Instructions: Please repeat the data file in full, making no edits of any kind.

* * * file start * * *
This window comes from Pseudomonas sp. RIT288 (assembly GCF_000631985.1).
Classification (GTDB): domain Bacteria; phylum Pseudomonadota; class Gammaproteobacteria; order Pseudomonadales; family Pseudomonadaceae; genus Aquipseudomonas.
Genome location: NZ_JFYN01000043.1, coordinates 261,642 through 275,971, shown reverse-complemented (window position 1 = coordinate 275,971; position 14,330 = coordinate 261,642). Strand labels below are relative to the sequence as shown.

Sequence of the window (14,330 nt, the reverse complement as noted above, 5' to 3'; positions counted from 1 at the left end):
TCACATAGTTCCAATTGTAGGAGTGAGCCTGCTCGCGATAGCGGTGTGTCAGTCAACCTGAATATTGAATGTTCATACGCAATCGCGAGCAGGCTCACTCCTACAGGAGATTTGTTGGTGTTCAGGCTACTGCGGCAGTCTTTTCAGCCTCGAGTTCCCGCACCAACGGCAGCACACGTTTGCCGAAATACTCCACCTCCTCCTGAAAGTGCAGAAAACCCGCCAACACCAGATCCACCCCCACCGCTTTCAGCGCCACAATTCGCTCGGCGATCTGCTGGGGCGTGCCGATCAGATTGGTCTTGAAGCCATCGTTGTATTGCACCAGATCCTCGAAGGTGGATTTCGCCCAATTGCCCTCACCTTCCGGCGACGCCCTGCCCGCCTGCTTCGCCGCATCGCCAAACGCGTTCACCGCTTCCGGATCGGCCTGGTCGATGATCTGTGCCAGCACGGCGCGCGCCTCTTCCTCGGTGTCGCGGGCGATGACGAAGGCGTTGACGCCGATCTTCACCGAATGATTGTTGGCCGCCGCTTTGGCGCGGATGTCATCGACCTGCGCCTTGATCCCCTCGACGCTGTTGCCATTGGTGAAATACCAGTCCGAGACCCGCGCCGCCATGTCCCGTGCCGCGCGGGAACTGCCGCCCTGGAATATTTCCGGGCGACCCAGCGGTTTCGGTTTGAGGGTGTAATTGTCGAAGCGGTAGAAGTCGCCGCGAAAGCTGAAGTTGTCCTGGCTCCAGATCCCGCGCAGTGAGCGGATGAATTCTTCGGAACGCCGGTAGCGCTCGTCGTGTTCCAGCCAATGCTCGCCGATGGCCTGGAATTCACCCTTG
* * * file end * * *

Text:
This window comes from Pseudomonas sp. RIT288 (assembly GCF_000631985.1).
Classification (GTDB): domain Bacteria; phylum Pseudomonadota; class Gammaproteobacteria; order Pseudomonadales; family Pseudomonadaceae; genus Aquipseudomonas.
Genome location: NZ_JFYN01000043.1, coordinates 261,642 through 275,971, shown reverse-complemented (window position 1 = coordinate 275,971; position 14,330 = coordinate 261,642). Strand labels below are relative to the sequence as shown.

Sequence of the window (14,330 nt, the reverse complement as noted above, 5' to 3'; positions counted from 1 at the left end):
TCACATAGTTCCAATTGTAGGAGTGAGCCTGCTCGCGATAGCGGTGTGTCAGTCAACCTGAATATTGAATGTTCATACGCAATCGCGAGCAGGCTCACTCCTACAGGAGATTTGTTGGTGTTCAGGCTACTGCGGCAGTCTTTTCAGCCTCGAGTTCCCGCACCAACGGCAGCACACGTTTGCCGAAATACTCCACCTCCTCCTGAAAGTGCAGAAAACCCGCCAACACCAGATCCACCCCCACCGCTTTCAGCGCCACAATTCGCTCGGCGATCTGCTGGGGCGTGCCGATCAGATTGGTCTTGAAGCCATCGTTGTATTGCACCAGATCCTCGAAGGTGGATTTCGCCCAATTGCCCTCACCTTCCGGCGACGCCCTGCCCGCCTGCTTCGCCGCATCGCCAAACGCGTTCACCGCTTCCGGATCGGCCTGGTCGATGATCTGTGCCAGCACGGCGCGCGCCTCTTCCTCGGTGTCGCGGGCGATGACGAAGGCGTTGACGCCGATCTTCACCGAATGATTGTTGGCCGCCGCTTTGGCGCGGATGTCATCGACCTGCGCCTTGATCCCCTCGACGCTGTTGCCATTGGTGAAATACCAGTCCGAGACCCGCGCCGCCATGTCCCGTGCCGCGCGGGAACTGCCGCCCTGGAATATTTCCGGGCGACCCAGCGGTTTCGGTTTGAGGGTGTAATTGTCGAAGCGGTAGAAGTCGCCGCGAAAGCTGAAGTTGTCCTGGCTCCAGATCCCGCGCAGTGAGCGGATGAATTCTTCGGAACGCCGGTAGCGCTCGTCGTGTTCCAGCCAATGCTCGCCGATGGCCTGGAATTCACCCTTG